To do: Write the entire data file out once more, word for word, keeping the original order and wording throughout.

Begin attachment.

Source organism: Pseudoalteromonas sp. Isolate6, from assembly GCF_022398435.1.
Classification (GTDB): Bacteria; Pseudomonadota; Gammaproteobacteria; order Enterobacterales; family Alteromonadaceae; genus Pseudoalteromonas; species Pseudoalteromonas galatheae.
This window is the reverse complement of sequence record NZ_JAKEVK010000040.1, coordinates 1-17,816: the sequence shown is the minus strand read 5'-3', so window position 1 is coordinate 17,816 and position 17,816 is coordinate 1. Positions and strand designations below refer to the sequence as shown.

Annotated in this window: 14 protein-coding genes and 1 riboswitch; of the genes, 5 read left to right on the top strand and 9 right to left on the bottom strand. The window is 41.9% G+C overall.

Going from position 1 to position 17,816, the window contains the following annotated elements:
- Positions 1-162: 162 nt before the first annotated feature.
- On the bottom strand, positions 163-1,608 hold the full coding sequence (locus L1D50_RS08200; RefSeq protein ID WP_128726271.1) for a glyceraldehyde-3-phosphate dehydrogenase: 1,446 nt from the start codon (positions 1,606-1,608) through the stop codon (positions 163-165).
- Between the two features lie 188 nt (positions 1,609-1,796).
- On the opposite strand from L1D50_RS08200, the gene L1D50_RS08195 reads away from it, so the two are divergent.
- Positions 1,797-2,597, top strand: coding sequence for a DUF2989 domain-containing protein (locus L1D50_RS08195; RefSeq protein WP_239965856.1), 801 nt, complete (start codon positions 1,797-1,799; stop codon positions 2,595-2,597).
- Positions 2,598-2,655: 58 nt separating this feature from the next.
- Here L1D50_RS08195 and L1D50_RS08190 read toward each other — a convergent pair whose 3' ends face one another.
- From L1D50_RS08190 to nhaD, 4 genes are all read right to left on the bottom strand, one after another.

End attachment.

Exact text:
Source organism: Pseudoalteromonas sp. Isolate6, from assembly GCF_022398435.1.
Classification (GTDB): Bacteria; Pseudomonadota; Gammaproteobacteria; order Enterobacterales; family Alteromonadaceae; genus Pseudoalteromonas; species Pseudoalteromonas galatheae.
This window is the reverse complement of sequence record NZ_JAKEVK010000040.1, coordinates 1-17,816: the sequence shown is the minus strand read 5'-3', so window position 1 is coordinate 17,816 and position 17,816 is coordinate 1. Positions and strand designations below refer to the sequence as shown.

Annotated in this window: 14 protein-coding genes and 1 riboswitch; of the genes, 5 read left to right on the top strand and 9 right to left on the bottom strand. The window is 41.9% G+C overall.

Going from position 1 to position 17,816, the window contains the following annotated elements:
- Positions 1-162: 162 nt before the first annotated feature.
- On the bottom strand, positions 163-1,608 hold the full coding sequence (locus L1D50_RS08200; RefSeq protein ID WP_128726271.1) for a glyceraldehyde-3-phosphate dehydrogenase: 1,446 nt from the start codon (positions 1,606-1,608) through the stop codon (positions 163-165).
- Between the two features lie 188 nt (positions 1,609-1,796).
- On the opposite strand from L1D50_RS08200, the gene L1D50_RS08195 reads away from it, so the two are divergent.
- Positions 1,797-2,597, top strand: coding sequence for a DUF2989 domain-containing protein (locus L1D50_RS08195; RefSeq protein WP_239965856.1), 801 nt, complete (start codon positions 1,797-1,799; stop codon positions 2,595-2,597).
- Positions 2,598-2,655: 58 nt separating this feature from the next.
- Here L1D50_RS08195 and L1D50_RS08190 read toward each other — a convergent pair whose 3' ends face one another.
- From L1D50_RS08190 to nhaD, 4 genes are all read right to left on the bottom strand, one after another.